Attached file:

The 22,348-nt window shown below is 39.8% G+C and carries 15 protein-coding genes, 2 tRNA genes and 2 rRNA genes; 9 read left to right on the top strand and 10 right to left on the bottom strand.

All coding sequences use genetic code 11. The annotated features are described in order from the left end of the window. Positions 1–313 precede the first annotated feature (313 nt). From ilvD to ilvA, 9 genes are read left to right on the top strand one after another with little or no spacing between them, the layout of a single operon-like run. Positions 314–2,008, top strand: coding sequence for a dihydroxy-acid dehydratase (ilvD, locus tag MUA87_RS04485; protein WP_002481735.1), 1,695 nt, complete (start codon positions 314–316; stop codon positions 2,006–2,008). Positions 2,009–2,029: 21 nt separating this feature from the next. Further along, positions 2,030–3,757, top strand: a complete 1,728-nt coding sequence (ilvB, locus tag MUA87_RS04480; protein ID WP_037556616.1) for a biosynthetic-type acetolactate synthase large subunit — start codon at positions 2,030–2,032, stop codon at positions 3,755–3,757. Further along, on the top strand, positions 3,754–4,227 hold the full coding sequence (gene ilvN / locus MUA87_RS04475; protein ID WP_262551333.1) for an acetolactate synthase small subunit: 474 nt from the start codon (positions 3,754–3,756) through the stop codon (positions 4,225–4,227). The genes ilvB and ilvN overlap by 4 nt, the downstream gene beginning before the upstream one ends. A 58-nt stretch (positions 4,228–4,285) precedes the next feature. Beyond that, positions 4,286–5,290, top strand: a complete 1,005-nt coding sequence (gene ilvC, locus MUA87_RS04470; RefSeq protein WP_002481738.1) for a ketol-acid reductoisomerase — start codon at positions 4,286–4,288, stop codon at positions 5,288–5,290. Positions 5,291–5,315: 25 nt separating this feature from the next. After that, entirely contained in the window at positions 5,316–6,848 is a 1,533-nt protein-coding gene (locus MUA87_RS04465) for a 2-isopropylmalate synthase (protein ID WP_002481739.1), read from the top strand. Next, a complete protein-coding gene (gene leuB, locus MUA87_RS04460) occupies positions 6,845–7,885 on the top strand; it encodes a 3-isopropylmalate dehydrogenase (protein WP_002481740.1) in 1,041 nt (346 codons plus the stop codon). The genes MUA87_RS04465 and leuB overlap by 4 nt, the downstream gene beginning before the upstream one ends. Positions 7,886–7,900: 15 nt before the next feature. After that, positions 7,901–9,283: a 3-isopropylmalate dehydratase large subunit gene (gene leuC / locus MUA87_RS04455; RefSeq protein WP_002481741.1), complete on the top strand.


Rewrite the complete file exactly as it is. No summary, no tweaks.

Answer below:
The 22,348-nt window shown below is 39.8% G+C and carries 15 protein-coding genes, 2 tRNA genes and 2 rRNA genes; 9 read left to right on the top strand and 10 right to left on the bottom strand.

All coding sequences use genetic code 11. The annotated features are described in order from the left end of the window. Positions 1–313 precede the first annotated feature (313 nt). From ilvD to ilvA, 9 genes are read left to right on the top strand one after another with little or no spacing between them, the layout of a single operon-like run. Positions 314–2,008, top strand: coding sequence for a dihydroxy-acid dehydratase (ilvD, locus tag MUA87_RS04485; protein WP_002481735.1), 1,695 nt, complete (start codon positions 314–316; stop codon positions 2,006–2,008). Positions 2,009–2,029: 21 nt separating this feature from the next. Further along, positions 2,030–3,757, top strand: a complete 1,728-nt coding sequence (ilvB, locus tag MUA87_RS04480; protein ID WP_037556616.1) for a biosynthetic-type acetolactate synthase large subunit — start codon at positions 2,030–2,032, stop codon at positions 3,755–3,757. Further along, on the top strand, positions 3,754–4,227 hold the full coding sequence (gene ilvN / locus MUA87_RS04475; protein ID WP_262551333.1) for an acetolactate synthase small subunit: 474 nt from the start codon (positions 3,754–3,756) through the stop codon (positions 4,225–4,227). The genes ilvB and ilvN overlap by 4 nt, the downstream gene beginning before the upstream one ends. A 58-nt stretch (positions 4,228–4,285) precedes the next feature. Beyond that, positions 4,286–5,290, top strand: a complete 1,005-nt coding sequence (gene ilvC, locus MUA87_RS04470; RefSeq protein WP_002481738.1) for a ketol-acid reductoisomerase — start codon at positions 4,286–4,288, stop codon at positions 5,288–5,290. Positions 5,291–5,315: 25 nt separating this feature from the next. After that, entirely contained in the window at positions 5,316–6,848 is a 1,533-nt protein-coding gene (locus MUA87_RS04465) for a 2-isopropylmalate synthase (protein ID WP_002481739.1), read from the top strand. Next, a complete protein-coding gene (gene leuB, locus MUA87_RS04460) occupies positions 6,845–7,885 on the top strand; it encodes a 3-isopropylmalate dehydrogenase (protein WP_002481740.1) in 1,041 nt (346 codons plus the stop codon). The genes MUA87_RS04465 and leuB overlap by 4 nt, the downstream gene beginning before the upstream one ends. Positions 7,886–7,900: 15 nt before the next feature. After that, positions 7,901–9,283: a 3-isopropylmalate dehydratase large subunit gene (gene leuC / locus MUA87_RS04455; RefSeq protein WP_002481741.1), complete on the top strand.